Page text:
A Tale of the enshrined romance for this Valentine by Shweta Joshi SignUp
A Tale of the enshrined romance for this Valentine
Shweta Joshi Bookmark and Share

India a true land of diversity is a treasure-chest of legendary love stories. The sagas of love are inherent part of our cultural heritage and be it the narrations of Great Gods or valiant Heros, its incomplete without the emotions of Love in it.

The feelings of mutual endearment, passion, attraction & intimacy between Man and Woman known and understood as Love has been celeberated and cherished over generations across all cultures and mainly Indian History & Mythology is rich with unusally idealistic and larger than life love stories. While most of the love stories are with happy endings, there are couple of them which concludes with self-sacrifice making it a timeless, starry-eyed tale of a utopian Love.
On this Valentine day in search of such exceptional love stories, am reminded of one such mythical as well as unparalleled story from the folklore of Gujarat which has survived the edge of time and is one of its kind in which both hero and heroine are entangled in love beyond the realms of mind and body. 
It's the famous story of Jesal and Toral full of love, wisdom and inspiration from mid 14th century. Jesal was a very strong and powerful man who was a decoit. He used to rob and kill people and harras them no end.Once he was attracted by the mare of high pedigree, 'Tori' of one Bhagat named Sansatiyaji, a well-known person of the Kathi caste. Also he looked forward to snatch away Sansatiyaji's wife, Toral, who was extremely beautiful. So, one night. ..
That night was of 'jaagaran' at Sansatiya household. It is a celebration of festival when the devotees observe fast for the day and sing devotional songs. When everybody was busy in the group singing ofbhajans, Jesal stealthily entered the stable of Sansatiya Darbar. Even in the dark, the mare made out the stranger's entry, and she pulled at her peg, pulled it off the ground and ran to her master. The groom of Bhagat calmed her down after a while and brought her back to her place in the stable. Here he began to strike the peg into the ground once more, and unfortunately this was a spot where Jesal had hid himself in the haystack, and his hand was on the very spot!! However, fearing that he would look a coward if he cried in pain, Jesal kept quiet as the peg went home. He suffered the terrible pain without even a small gasp or a little crying out, and continued lying there.
The worship was now over and everyone partook of the 'prasad'. To everyone's surprise, unlike on all other occasions when the offerings were always over when the last man took the 'prasad', this time a little of it was still left over! For whom was this? Everyone began to speculate. Soon they heard the groans of the uncomfortable mare from the stable again. Sansatiyaji began to investigate. As he reached the stable he saw the situation, and was stunned by the great tolerance of pain that Jesal had shown. He removed the peg from his hand. Toral came and nursed the injury and offered hospitality to Jesal. But, Jesal had not let go of his ambitions even now. In the early morning he expressed his desire to take away Tora and Toral with him. All were shocked at this bold demand. But Sansatiyaji was a true saint. He put up a condition: Jesal must turn on the path of devotion, and only then his desires would be fulfilled. Egged on by his own desire, Jesal agreed for it, just to own such beauties. The grand old man kept his promise.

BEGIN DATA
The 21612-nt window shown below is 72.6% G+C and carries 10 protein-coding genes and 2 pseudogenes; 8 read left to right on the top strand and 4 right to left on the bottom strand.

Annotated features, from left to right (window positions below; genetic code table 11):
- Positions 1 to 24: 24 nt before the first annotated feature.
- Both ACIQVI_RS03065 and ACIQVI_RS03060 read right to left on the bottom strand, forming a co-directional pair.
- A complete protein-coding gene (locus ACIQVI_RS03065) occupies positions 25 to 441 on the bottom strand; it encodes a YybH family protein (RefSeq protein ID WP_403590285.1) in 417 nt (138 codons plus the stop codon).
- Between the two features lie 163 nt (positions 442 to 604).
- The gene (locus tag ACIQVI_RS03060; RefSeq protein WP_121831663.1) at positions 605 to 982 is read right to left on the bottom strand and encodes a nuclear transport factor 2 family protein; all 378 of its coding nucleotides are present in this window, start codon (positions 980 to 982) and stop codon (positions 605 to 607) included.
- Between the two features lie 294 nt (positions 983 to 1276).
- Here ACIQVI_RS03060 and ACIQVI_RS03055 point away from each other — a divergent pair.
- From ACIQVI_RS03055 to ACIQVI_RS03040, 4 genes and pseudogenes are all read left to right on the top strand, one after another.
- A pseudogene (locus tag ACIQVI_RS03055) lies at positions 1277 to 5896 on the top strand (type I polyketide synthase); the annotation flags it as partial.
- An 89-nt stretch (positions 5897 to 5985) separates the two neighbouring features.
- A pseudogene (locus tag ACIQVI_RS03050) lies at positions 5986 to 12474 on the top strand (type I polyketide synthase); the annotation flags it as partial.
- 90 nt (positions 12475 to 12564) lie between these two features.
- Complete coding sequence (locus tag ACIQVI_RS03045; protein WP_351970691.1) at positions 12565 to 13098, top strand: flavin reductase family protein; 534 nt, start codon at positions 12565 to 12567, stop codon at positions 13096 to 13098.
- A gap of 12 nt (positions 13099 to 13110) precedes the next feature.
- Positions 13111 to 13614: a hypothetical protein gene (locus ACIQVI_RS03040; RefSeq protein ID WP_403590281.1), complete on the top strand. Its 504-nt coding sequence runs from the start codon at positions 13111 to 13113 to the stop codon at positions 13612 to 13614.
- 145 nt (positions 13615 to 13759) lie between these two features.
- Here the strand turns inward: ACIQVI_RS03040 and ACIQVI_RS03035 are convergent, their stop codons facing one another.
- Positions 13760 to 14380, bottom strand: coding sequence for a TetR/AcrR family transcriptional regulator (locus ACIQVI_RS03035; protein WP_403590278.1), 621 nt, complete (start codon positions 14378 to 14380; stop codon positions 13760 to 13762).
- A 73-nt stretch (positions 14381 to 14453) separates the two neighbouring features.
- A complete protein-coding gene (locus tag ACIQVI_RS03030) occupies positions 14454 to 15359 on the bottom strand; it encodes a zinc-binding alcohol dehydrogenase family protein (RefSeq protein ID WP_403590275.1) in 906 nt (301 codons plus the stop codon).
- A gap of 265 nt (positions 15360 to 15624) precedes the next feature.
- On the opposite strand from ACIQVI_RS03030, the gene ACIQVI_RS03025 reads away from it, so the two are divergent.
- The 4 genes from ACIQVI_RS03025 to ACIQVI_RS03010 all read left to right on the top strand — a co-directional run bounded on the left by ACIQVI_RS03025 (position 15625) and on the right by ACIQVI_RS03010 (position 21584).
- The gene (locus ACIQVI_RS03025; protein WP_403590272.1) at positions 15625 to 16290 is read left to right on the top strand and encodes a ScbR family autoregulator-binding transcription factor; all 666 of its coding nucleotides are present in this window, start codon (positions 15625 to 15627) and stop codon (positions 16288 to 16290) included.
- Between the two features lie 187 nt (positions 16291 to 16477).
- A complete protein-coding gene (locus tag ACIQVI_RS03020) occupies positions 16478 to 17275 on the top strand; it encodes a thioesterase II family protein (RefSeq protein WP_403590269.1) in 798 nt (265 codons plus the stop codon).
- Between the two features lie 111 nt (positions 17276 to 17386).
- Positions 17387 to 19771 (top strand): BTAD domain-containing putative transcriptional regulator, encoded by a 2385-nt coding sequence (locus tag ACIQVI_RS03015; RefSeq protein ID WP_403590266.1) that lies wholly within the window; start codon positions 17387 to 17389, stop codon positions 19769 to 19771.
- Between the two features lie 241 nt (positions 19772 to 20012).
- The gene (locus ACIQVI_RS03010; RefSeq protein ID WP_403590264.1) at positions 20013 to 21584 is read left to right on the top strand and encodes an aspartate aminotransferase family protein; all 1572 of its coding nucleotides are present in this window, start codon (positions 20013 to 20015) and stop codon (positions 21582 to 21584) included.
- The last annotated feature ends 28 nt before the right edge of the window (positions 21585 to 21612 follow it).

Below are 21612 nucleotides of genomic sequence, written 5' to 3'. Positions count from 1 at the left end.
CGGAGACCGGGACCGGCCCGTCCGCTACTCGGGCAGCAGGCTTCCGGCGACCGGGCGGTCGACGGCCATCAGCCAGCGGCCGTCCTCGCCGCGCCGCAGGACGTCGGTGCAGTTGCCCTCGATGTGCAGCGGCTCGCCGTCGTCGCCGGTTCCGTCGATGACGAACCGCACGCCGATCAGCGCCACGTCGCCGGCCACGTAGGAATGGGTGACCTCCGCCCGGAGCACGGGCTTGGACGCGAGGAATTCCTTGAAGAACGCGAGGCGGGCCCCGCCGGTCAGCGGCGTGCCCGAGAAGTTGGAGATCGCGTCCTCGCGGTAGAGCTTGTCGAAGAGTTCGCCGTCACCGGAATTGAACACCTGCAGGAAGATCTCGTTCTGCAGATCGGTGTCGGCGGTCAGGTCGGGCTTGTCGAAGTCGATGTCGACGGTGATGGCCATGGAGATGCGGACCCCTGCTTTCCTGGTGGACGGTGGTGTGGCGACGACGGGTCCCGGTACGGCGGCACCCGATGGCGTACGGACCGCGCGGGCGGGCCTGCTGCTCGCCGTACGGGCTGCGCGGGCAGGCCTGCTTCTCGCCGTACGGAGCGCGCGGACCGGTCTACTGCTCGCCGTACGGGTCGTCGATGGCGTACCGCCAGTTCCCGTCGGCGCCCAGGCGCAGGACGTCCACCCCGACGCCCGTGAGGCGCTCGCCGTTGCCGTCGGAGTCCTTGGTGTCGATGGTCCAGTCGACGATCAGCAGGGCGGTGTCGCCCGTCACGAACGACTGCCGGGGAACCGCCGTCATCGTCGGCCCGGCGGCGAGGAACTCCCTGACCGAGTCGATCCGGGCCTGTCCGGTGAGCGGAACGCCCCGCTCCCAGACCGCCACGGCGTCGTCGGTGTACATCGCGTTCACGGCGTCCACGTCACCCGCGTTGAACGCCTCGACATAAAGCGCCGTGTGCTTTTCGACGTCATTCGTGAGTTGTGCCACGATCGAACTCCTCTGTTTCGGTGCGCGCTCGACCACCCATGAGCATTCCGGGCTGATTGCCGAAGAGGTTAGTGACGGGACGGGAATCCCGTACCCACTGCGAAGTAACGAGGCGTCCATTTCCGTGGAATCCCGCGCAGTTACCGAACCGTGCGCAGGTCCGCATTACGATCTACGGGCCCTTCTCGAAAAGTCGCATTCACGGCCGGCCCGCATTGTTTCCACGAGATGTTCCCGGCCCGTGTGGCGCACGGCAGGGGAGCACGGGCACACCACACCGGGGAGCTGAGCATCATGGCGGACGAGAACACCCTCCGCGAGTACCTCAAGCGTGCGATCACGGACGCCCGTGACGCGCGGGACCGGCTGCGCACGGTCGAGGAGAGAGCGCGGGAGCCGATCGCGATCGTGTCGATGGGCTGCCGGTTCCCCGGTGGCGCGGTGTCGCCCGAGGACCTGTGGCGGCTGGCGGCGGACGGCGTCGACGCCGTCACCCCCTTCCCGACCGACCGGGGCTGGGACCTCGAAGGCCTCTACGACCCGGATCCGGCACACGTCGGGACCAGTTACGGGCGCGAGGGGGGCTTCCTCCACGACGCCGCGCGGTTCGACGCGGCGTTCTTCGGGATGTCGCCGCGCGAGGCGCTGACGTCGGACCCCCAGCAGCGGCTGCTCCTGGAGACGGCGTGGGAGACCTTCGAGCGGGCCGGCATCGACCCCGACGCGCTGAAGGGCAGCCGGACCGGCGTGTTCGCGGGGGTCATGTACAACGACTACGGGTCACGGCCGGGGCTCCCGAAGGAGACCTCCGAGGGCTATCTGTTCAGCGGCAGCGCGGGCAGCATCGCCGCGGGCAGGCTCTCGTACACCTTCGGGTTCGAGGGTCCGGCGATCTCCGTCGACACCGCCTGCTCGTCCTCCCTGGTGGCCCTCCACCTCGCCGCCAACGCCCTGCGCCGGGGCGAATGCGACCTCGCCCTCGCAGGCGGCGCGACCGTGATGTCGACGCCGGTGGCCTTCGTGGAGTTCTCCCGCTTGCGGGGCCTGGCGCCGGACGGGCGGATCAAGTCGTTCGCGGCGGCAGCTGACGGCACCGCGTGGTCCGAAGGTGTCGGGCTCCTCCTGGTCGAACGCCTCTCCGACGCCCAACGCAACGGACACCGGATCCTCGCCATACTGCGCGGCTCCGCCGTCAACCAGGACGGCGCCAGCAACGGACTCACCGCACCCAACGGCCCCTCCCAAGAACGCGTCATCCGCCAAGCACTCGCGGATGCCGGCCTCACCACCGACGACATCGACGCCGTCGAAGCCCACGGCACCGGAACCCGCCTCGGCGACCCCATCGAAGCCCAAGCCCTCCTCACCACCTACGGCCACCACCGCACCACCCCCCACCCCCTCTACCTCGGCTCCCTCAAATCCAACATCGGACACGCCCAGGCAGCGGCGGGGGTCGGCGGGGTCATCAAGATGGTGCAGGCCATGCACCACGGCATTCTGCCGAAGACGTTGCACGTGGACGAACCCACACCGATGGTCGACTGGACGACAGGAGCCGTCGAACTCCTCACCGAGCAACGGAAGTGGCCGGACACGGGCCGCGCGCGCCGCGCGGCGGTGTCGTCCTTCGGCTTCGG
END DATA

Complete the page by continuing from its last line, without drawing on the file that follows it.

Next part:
So, now Jesal took the mare and the wife of Sansatiyaji with him.
As you travel from Kathiawad to Kutch, you have to cross the creek on the way. Jesal and Toral had now seated themselves in a boat for this purpose. On the way there was a great cyclone in the sea. The boat started rocking dangerously. It seemed that it would sink any moment. When Jesal saw Death staring at him in the face from all sides, his ego, his confidence went down crashing. He was truly frightened. His valor evaporated. His inner cowardice came to the fore, and fear began to eat at his heart.
Toral could make this out, and in this delicate moment of Life and Death, she preached him the secrets of life. She pointed out the path of Truth and Goodness. He had a change of heart. The robber who was moved only by physical desires, and disregarded all but his own self, now turned into a follower of goodness and truth. His eyes were now open to the real meaning of life, The words of Sati Toral made him give up saber and instead pick up the 'Ektara' that accompanies the singing of devotional songs. The folk songs that lead this change of heart have remained very popular even today: "Paap taru parkash Jadeja, Dharam taro Sambhal re ... " and 'Jesal kari le vichar ... ". These songs embody the folk wisdom and guide the lost soul to the true path of life in this world.
Their relationship is spoken with great respect in this region. It is believed that Toral took sati when Jesal died. Both their tombs are at a monument in Anjar and is a tourist spot.
This story is narrated by the locals and they believe that these tombs move and when they come too close a calamity hits this region. They feared that it was moving closer during the most terrible earthquake Gujarati had faced. Anjar was the most devastated city during the Bhuj earthquake (Jan 2001). But people say the tombs were undisturbed.
Thus at the conclusion of this ethereal love story am reminded of beautiful words of Rumi;
“Hail to thee, O Love, sweet madness! Thou who heal all our infirmities."

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